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Editorials: Race to the Top of the bottom: a Failure of Insight

Linda Elder
President and Fellow, Foundation for Critical Thinking
August 31, 2010
The Race to the Top Winners are in. Secretary of Education Arne Duncan announced them on Tuesday; they are of course looking forward to their money.  Given today’s economy, what school districts wouldn’t?  Some are upset because most of the winners are from the urban east coast.  Of course the rural schools want their share of the pie.  But considering that more than $3 billion is funding these awards, it is helpful to know what is in fact being funded, and more importantly whether it will lead to any true reforms of the nature we need.  At the 2009 Governors Education Symposium, Secretary Duncan said higher standards need to be developed and adopted in education. He said students need to be held to these news standards and teachers need to be held accountable if their students don’t achieve them.  Other initiatives being funded with these Race to the Top billions of dollars include terminating “ineffective” principals, “turning around” lowest achieving schools, improving student data-tracking systems and increasing the number of charter schools.  At the same time, Obama has several times said that schools need to focus more on critical thinking.  Yet I wonder how the Race to the Top winners plan to rethink schooling so that they begin to value critical thinking and take it seriously.  I wonder what plans are in place to begin teaching subjects as modes of thinking rather than bits and pieces of this and that.  I wonder when schools will design standards that lead to depth of understanding rather than the teaching of disconnected information.  I wonder how teachers will begin to learn the critical thinking skills they themselves need if they are to foster critical thinking in the minds of their students.  I wonder how they will equip students with the intellectual skills to think through the problems they will and do experience.  I wonder how teachers will begin to place thinking at the front and center of instruction (which is, by the way, the only way we will work our way out of the problems we face).  After President Obama announced his intention to support critical thinking last year I sent him a letter of congratulations and said I was looking forward to learning how he planned to do this.  When I sent a letter to the Secretary of Education, I received a nice letter back stating that though critical thinking was important, the job of the department of education was not to establish education policy but to make sure the No Child Left Behind project was effectively carried out.  At least three presidents in the last few decades have called for critical thinking in schooling.  Yet we are as far away as ever from realizing critical thinking in instruction at any level.  Though I am attracted to the concept of charter schools and my own children have attended them, I see no evidence to suggest that they are fostering intellectual development any more than other schools.  Though I think ineffective teachers and principals should be doing something other than teach and leading, how do we define ineffective?  What if the system discourages the advancement of critical thinking?  What if teachers and principals who support the emancipation of the mind are seen as a threat?  Would they be considered ineffective? Should they be fired?  And how are we to “raise” the standards?  Raise them to what?  How can we cut through the mountain of “standards’ and begin to foster deep understanding and internalization of intellectual standards such as clarity, accuracy, relevance, logic, precision, significance andreasonability in thought (or in other words, critical thinking standards)?  How can we design instruction so that students become skilled at analyzing thought, able to identify and clarify their purposes in thinking, the key questions at the heart of issues, the information they need to solve problems, the concepts guiding their thinking, the beliefs they are taking for granted (or their assumptions), the point of view within with they are thinking, the implications of the reasoning, and the conclusions they are coming to?  How can we design instruction so that students develop intellectual traits of mind like intellectual humility, intellectual empathy, fair-mindedness, intellectual integrity andconfidence in reason?  If we are ever to create fair-minded critical societies, critical thinking skills, abilities and traits must be the heart and soul of education.  I don’t see that the Race to the Top initiative will do anything like lead us in this direction.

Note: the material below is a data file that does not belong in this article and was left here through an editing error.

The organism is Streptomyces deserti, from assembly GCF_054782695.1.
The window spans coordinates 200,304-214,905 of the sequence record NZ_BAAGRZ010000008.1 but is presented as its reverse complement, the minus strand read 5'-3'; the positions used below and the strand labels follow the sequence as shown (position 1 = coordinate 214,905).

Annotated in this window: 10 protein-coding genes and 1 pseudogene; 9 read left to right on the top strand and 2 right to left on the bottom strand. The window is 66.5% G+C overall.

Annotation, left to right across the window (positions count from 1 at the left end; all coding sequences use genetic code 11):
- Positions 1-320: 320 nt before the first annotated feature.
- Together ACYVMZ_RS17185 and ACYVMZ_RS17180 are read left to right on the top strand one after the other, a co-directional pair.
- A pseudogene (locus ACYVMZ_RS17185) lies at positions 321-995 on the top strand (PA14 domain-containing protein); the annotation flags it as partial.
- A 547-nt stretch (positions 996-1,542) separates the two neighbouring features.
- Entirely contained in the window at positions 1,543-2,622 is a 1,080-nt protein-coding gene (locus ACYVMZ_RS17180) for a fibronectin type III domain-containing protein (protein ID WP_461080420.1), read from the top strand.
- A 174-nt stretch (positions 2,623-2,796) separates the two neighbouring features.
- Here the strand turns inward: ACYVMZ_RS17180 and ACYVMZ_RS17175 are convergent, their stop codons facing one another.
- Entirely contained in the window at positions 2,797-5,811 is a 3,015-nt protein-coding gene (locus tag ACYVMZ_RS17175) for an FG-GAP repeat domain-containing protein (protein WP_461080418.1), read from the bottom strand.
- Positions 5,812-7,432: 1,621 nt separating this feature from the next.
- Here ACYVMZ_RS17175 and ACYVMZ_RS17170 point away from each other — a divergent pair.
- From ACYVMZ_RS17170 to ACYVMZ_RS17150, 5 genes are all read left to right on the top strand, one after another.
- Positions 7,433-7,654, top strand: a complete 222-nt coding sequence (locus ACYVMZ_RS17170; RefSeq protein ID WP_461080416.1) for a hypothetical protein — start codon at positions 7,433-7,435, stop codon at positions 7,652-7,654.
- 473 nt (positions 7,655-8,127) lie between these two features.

Dr. Linda Elder is an educational psychologist and a prominent authority on critical thinking. She is President of the Foundation for Critical Thinking and Executive Director of the Center for Critical Thinking. Dr. Elder has taught psychology and critical thinking at the college level and has given presentations to more than 20,000 educators at all levels. She has co-authored four books and twenty thinker’s guides on critical thinking.